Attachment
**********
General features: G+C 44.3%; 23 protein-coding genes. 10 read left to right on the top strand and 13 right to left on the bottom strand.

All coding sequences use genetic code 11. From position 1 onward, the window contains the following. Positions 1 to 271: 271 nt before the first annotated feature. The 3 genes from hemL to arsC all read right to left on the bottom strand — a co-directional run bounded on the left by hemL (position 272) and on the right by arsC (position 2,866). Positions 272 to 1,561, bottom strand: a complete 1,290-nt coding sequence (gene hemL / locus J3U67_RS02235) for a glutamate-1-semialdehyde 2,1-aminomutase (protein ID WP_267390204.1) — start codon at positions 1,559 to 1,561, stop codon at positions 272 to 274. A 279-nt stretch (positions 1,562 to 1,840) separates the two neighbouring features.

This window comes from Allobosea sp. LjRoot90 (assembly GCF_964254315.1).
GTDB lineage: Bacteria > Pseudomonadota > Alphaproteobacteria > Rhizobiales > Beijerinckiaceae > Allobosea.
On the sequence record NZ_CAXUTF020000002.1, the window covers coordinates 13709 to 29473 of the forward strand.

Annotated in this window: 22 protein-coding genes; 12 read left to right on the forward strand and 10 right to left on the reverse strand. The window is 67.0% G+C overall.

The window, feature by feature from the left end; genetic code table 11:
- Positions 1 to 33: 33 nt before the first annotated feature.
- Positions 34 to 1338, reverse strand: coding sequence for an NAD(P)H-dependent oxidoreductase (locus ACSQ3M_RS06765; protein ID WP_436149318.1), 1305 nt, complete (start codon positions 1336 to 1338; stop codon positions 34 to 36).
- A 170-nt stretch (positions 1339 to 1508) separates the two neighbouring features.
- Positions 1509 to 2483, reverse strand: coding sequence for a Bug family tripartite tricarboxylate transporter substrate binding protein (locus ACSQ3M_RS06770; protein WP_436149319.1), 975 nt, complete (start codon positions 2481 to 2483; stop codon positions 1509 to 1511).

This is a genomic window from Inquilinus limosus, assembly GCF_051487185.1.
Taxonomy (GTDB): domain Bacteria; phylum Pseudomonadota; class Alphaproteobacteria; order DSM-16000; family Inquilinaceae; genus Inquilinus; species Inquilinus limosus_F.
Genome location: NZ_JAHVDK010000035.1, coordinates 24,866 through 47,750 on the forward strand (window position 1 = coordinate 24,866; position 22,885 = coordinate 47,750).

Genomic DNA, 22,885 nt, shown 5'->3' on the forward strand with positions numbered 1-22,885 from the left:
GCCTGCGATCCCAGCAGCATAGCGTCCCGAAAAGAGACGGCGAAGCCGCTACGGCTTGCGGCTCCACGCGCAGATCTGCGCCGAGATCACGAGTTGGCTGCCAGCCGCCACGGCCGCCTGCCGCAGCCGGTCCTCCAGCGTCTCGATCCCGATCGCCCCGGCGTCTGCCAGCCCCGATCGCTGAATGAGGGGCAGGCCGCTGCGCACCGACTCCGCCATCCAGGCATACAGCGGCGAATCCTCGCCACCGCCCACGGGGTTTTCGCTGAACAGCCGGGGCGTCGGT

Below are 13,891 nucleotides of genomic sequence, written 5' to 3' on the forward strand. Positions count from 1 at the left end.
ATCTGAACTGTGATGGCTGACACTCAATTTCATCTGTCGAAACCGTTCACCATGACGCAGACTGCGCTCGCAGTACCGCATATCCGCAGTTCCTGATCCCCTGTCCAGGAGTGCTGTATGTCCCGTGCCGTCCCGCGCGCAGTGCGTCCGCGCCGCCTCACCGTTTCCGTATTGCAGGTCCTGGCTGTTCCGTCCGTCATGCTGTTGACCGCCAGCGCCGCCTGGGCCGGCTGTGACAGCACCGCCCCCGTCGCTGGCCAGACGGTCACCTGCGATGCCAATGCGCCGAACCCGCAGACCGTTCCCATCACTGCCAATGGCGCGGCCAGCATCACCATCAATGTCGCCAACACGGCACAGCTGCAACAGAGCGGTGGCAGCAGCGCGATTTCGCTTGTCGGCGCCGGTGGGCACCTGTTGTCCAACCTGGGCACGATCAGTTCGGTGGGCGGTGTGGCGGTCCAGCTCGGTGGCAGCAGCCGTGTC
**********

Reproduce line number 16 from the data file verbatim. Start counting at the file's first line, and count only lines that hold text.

GCCTGCGATCCCAGCAGCATAGCGTCCCGAAAAGAGACGGCGAAGCCGCTACGGCTTGCGGCTCCACGCGCAGATCTGCGCCGAGATCACGAGTTGGCTGCCAGCCGCCACGGCCGCCTGCCGCAGCCGGTCCTCCAGCGTCTCGATCCCGATCGCCCCGGCGTCTGCCAGCCCCGATCGCTGAATGAGGGGCAGGCCGCTGCGCACCGACTCCGCCATCCAGGCATACAGCGGCGAATCCTCGCCACCGCCCACGGGGTTTTCGCTGAACAGCCGGGGCGTCGGT